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belated TAMALE/CHRISTMAS update

My ancestors came from Ireland. All of them. It’s a source of great joy for me.

Another source of amazing joy is that I married into another culture, one that -- like my first one -- is also known for its warmth, generosity, humor and storytelling. And it doesn’t hurt that their cuisine is yummy. My mother-in-law was a sensational cook, and I more or less stalked her for years, shadowing her in her kitchen, soaking up every bit of info and lore I could.

She always made tamales at Christmas and menudo at New Year’s. Now, I do that.

This year we made tamales over a period of two days – 100 on Christmas Eve, 100 Christmas Day. It worked well given the schedules of my children, whom I rely on to spread the masa on the husks. It’s monotonous work, but they keep their eyes on the prize and do it cheerfully. They even get a little competitive about it! Visitors get to help too, as does my husband. He plays other roles also, like going with me to the Mexican deli to buy masa preparada, and cutting up all the bargain pork roasts I accumulated in the freezer during the year.

Even though we buy prepared masa, we augment it with broth from the simmered meat, and also with baking power and some whipped lard. Getting it to the right consistency is the most challenging part for me – or at least, the part I worry about the most. Another difficult part, but one I love doing, is making the sauce by simmering and then pureeing dried Anaheim and New Mexico chilies, and then forcing them through a sieve, adding garlic and herbs, and combining the result with the broth. This is what separates these tamales from most store-bought ones – the freshness and the sauce.

So that’s how I spent most of my Christmas. The rewards? A close, happy, well-fed family, a great tradition respected and cherished – and I didn’t have to make any meals for days thereafter, since tamales reigned supreme.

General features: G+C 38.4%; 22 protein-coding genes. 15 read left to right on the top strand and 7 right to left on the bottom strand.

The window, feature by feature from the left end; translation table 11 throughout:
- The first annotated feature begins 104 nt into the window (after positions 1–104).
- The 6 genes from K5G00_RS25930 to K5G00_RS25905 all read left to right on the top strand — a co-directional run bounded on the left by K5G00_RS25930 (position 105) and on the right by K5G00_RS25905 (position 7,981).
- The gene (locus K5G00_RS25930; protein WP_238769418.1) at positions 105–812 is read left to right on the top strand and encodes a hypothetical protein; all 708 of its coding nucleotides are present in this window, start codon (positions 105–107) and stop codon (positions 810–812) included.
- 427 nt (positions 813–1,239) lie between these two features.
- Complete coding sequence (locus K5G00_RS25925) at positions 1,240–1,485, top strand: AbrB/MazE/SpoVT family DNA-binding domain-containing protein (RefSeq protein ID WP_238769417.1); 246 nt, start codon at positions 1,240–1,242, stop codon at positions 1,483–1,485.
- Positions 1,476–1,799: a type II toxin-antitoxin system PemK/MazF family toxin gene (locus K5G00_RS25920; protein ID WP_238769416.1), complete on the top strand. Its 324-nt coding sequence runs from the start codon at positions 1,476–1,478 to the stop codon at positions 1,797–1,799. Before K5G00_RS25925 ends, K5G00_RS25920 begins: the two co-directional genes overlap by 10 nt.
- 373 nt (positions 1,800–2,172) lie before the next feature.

In other words, I had a lovely holiday. (Good thing I didn’t know my computer was just about to croak. Sheesh…)



( 8 comments — Leave a comment )
Jan. 6th, 2007 11:49 pm (UTC)
Recipe? She asked hopefully? : )
Jan. 7th, 2007 02:22 am (UTC)
You bet I'm willing to share, but I have to warn you, I'm a drill sargeant.

Are you willing to do whatever I say without question? If so, it's yours!

Trust me.

I'd love to share it. Write to me at katedonovan at hotmail dot com. Then set aside two days of your life. That's all I ask.

My guaranteee? It'll be worth it. If not the first time (I burned mine because I didn't have a good steamer) the second for sure!

I also have a fabulous enchilada recipe that's a zillion times easier and doesn't require exotic equipment or ingredients.

Jan. 7th, 2007 09:52 am (UTC)
Re: recipe
Believe it or not, I always follow recipes!

Well, that's not strictly true; when it comes to baking I have been known to deliberately go out and find a recipe that's close to what I want so I can modify it to be *what* I want, but if I'm going around asking people to share Sekrit Family Recipes, I'll *definitely* follow it! There is, in my opinion, no better way to get the Best Food In The World. :)